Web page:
This is the rare book I actually dreamt about. A strange other worldly tale unfolding inside my sub-consciousness, wherein a set of cookie-cutter new-build houses were far from pristine inside. The people lured in were captured, devoured, transformed and used as breeding stock by some strange new creature – a mix of insects and plants. I’d been reading CABALS OF BLOOD right before bed, and suddenly I had this Lovecraftian nightmare in my head. Obviously then I have my own Lovecraft tale to write in the future.
As I’ve said numerous times elsewhere, I always prefer my Lovecraft not written by H.P. himself. And Richard Klu more than delivers the goods, given us a collection of tales which spin out a myths while being both accessible and compelling. Klu is proudly and loudly a disciple of Lovecraft, but what I really liked here wasn’t just the Mythos, but it was the way Klu so quickly and seemingly effortlessly created real breathing characters. They were people I felt I knew, from their living situation to their economic substances. Yes, he may be interesting in terrifying beasts from the beyond, but he’s kept in mind the whole time that empathy is the true heart of every story.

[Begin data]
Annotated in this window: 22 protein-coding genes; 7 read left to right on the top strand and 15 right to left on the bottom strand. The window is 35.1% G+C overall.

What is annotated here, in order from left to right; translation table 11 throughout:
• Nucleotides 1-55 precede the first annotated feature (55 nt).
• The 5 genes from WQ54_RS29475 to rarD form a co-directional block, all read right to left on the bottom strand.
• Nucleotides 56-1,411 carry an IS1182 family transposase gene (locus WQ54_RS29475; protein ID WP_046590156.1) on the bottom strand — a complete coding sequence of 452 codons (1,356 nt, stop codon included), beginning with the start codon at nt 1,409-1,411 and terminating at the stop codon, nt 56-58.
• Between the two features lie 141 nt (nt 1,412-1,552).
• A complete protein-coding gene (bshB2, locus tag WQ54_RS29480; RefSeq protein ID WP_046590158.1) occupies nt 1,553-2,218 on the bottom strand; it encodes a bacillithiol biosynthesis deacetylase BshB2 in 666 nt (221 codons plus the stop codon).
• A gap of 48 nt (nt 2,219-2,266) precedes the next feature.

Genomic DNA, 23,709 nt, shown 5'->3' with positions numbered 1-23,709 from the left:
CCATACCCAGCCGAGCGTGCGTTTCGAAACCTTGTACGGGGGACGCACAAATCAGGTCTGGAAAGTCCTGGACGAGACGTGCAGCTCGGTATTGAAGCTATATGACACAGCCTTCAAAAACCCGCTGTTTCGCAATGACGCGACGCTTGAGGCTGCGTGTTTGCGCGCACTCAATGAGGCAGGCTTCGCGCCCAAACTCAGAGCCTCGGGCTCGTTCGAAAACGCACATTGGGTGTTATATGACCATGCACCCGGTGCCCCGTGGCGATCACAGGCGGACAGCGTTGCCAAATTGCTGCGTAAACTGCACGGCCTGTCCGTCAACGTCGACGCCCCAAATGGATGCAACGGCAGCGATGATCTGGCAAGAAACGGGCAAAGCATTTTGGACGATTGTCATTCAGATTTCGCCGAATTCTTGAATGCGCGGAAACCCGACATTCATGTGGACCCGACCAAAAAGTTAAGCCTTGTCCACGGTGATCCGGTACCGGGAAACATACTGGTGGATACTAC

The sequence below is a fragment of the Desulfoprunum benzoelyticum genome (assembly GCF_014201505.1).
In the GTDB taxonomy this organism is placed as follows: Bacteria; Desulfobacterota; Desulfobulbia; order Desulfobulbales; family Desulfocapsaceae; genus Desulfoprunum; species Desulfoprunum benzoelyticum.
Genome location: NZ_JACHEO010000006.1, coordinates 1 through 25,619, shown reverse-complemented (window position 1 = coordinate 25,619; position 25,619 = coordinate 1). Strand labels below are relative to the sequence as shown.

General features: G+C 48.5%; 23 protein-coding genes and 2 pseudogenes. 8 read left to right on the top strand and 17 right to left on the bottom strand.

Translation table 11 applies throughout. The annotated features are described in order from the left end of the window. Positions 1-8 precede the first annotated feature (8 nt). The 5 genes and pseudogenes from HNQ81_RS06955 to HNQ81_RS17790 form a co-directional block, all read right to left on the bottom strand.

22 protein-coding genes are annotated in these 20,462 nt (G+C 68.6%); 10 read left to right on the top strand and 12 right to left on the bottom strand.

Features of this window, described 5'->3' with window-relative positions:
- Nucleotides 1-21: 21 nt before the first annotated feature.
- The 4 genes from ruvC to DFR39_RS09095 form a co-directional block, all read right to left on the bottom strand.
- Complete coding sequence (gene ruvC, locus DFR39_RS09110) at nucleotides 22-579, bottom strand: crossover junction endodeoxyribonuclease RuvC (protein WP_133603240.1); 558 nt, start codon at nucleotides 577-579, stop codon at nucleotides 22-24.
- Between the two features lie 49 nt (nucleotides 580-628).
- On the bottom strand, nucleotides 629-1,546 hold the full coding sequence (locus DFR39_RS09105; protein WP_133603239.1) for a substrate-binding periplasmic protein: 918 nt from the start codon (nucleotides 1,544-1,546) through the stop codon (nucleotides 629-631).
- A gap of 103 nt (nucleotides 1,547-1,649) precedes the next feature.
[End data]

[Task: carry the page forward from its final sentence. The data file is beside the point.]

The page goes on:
Normally I read short story collections like this one at a time and let them percolate, but I’m glad I’ve charged through CABALS OF BLOOD. It meant I was able to note the echoes and that the scares became even more intense as I could see from where they were coming and know how dreadful they were going to be. I also obviously like books which inspire me, and so I have to shoot off now and get my own Lovecraft tale down on paper.
Fancy a free FRJ short tale? There’s one available right here.